(Elly e-mails Mr. Answer Person: "How do people in need of rental housing know the home they hope to live in is a safe environment? Is there a Winneshiek County database or listing of all the drug or meth houses in the last 10 years? What process related to this does the county or city take in certifying rental homes? City of Decorah Code 5.28.130 - Minimum property standards does not address environmental considerations such as meth or drugs, or even mold, that I could find... None of the addresses where multiple busts have occurred are listed on the national registry: https://www.dea.gov/clan-lab/ia.pdf. In fact, none are listed for Decorah at all, which seems to be a misrepresentation. All humans and pets deserve safe, affordable housing."):
"Mr. Answer Person says: "I have a confession--my name isn't 'Mr. Answer Person,' it's actually 'Mr. I'll try to find someone with the Answer Person.' And what a fascinating search it has been to get an answer to your question, Elly!
Because the answer to your question appears to be that no such database and no such procedures exist in Iowa to inform people trying to rent or buy a house whether that home was used as a meth lab by the previous tenants.
Yes, there are companies in Iowa that will do meth lab decontamination: www.iowactscleaners.com
is one, for instance. But there's no Iowa law requiring property owners to hire such a company.
That means if you're looking to rent or buy a building in Iowa, you won't know what the past history of that property has been. Iowa is not alone in this "Buyer Beware" approach to former meth lab properties. A Scripps-Howard News Service investigation (http://shns.com/meth_mayhem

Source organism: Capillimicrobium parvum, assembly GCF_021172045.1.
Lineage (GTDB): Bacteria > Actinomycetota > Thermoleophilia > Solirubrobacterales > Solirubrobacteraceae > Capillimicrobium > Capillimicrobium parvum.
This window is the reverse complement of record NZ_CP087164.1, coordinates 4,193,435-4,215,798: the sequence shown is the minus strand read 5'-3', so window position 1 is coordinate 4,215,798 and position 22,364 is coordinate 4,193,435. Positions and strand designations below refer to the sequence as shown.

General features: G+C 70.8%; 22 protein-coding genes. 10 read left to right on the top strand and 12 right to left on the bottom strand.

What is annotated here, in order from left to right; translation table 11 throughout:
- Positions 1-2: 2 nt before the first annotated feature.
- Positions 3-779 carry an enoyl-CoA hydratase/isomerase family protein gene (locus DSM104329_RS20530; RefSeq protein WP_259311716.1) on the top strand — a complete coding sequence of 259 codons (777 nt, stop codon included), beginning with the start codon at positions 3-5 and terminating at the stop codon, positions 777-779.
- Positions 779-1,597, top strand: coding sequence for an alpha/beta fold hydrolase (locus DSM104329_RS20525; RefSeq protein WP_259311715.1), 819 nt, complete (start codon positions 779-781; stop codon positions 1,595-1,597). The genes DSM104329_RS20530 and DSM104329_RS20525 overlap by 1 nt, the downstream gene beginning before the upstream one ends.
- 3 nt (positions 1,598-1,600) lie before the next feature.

) into whether any of the 50 states have laws specifically requiring home sellers, landlords, car sellers and hotel owners to disclose meth contamination to prospective buyers and renters found that 22 states do not require home sellers or real estate agents to tell buyers of previous meth contamination; 33 do not require landlords to tell renters of previous meth contamination; 42 states do not require car sellers to tell buyers about possible meth residue in the vehicle; and 36 states do not require hotels to disclose meth contamination.
Where does Iowa fall in these categories? It's one of a handful of states which doesn't require notification in any of these four categories. Sounds like a topic to discuss with your state legislators!
So thanks for your question, Elly!"